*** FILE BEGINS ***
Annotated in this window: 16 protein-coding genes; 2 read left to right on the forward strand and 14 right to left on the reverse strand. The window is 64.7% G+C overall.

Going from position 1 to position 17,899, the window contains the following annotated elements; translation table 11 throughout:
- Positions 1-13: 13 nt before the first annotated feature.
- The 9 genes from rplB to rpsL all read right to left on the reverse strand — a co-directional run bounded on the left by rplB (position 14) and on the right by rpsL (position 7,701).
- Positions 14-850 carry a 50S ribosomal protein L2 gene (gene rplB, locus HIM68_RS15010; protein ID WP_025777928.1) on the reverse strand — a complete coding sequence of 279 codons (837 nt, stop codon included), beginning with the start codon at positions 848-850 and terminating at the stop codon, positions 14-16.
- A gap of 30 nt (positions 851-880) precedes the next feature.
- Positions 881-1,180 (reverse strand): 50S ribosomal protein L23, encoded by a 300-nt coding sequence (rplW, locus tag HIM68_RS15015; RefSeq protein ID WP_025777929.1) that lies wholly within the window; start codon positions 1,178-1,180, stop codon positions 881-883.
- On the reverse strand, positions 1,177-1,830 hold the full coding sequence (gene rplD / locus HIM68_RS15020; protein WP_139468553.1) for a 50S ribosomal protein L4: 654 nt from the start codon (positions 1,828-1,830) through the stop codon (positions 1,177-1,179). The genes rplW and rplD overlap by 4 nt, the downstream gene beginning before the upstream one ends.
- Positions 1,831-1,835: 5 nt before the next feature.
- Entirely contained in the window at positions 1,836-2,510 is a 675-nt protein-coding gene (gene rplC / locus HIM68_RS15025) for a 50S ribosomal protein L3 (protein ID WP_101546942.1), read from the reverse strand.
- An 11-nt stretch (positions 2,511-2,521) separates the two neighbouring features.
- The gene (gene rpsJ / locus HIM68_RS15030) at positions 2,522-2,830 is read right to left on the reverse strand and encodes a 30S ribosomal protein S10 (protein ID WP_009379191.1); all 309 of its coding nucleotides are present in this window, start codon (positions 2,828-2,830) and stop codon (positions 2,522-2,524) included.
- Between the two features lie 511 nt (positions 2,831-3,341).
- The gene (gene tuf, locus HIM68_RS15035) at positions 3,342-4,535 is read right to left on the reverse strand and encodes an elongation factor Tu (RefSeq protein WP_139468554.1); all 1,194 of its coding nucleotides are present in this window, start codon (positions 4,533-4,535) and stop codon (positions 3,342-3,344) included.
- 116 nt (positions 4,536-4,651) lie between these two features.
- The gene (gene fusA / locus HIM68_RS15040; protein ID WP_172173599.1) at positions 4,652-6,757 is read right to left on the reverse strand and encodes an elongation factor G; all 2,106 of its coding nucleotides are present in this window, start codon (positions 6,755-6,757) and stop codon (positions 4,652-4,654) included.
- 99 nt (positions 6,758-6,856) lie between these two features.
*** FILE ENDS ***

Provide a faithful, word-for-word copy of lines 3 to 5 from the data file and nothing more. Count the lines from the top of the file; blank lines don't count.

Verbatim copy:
- Positions 1-13: 13 nt before the first annotated feature.
- The 9 genes from rplB to rpsL all read right to left on the reverse strand — a co-directional run bounded on the left by rplB (position 14) and on the right by rpsL (position 7,701).
- Positions 14-850 carry a 50S ribosomal protein L2 gene (gene rplB, locus HIM68_RS15010; protein ID WP_025777928.1) on the reverse strand — a complete coding sequence of 279 codons (837 nt, stop codon included), beginning with the start codon at positions 848-850 and terminating at the stop codon, positions 14-16.